Transformers have changed the way Natural Language Processing(NLP) tasks are performed over the last few years. The Self-Attention mechanism without the recurrence operation is the key to this success. Self-attention is the foundational block of the Transformer architecture. Self-attention is a concept based on the attention mechanism introduced in the paper by Bahdanau. It can be defined as the measure that quantifies the relationship each word(or subword) in an input sequence has with all the other words in the same sequence. It is “self” attention because the focus is on the input sequence itself.

## Self-Attention

The calculation of Self-attention uses the three components Query, Key and Value that are defined as follows.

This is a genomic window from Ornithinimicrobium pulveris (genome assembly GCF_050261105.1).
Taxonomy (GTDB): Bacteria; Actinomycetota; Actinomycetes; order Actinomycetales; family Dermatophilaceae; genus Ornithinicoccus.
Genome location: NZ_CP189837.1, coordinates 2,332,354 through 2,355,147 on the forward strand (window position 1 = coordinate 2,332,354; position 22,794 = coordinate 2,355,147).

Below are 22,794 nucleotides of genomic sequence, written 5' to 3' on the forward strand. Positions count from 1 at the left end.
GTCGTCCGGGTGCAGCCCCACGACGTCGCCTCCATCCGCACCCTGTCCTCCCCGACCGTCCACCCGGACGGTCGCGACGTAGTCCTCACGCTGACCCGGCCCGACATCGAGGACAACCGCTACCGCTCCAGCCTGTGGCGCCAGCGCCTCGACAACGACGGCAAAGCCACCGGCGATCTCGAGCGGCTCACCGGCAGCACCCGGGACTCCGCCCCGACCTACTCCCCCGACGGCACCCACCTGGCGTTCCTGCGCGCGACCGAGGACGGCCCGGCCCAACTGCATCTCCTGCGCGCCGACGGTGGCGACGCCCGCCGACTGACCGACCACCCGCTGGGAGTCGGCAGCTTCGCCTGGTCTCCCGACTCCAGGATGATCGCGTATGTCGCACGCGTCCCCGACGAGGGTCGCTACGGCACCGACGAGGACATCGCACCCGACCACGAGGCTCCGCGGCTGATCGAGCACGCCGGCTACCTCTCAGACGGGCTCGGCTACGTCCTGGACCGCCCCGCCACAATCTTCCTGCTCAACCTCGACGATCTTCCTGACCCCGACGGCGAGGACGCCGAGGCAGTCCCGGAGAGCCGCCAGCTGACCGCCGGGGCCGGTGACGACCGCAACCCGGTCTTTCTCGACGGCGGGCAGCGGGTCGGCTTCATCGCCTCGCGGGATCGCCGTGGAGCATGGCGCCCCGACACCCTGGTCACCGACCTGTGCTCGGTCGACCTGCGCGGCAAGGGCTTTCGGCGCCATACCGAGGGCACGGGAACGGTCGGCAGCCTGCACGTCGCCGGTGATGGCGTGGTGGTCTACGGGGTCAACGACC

- Query(Q) – The current word under consideration.
- Key(K) – All the other words in the input sequence.
- Value(V) – The meaningful content or information carried by each word in the input sequence.
- d_k – The model dimension

The distance between the query and key is compared by calculating the dot product between the current query and the other words in the sequence. This is divided by a scaling factor and normalized with the softmax function which are further used to weigh the values.

\text{Self-Attention} = \text{softmax}(\frac{Q * K^T}{\sqrt{d_k}})

A transformer has two main blocks namely the encoder and decoder. The Self-attention in the encoder is calculated with the entire input sequence under consideration. For the self-attention in the decoder, the words in the sequence before the current word are considered.

## Why learn Attention Techniques?

There are different ways in which Self-Attention can be implemented to capture the context in the most efficient way possible in terms of memory and speed. In this blog, we discuss Multi-Head Attention(MHA), Multi-Query Attention(MQA) and Grouped-Query Attention(GQA) which are used in most language models today.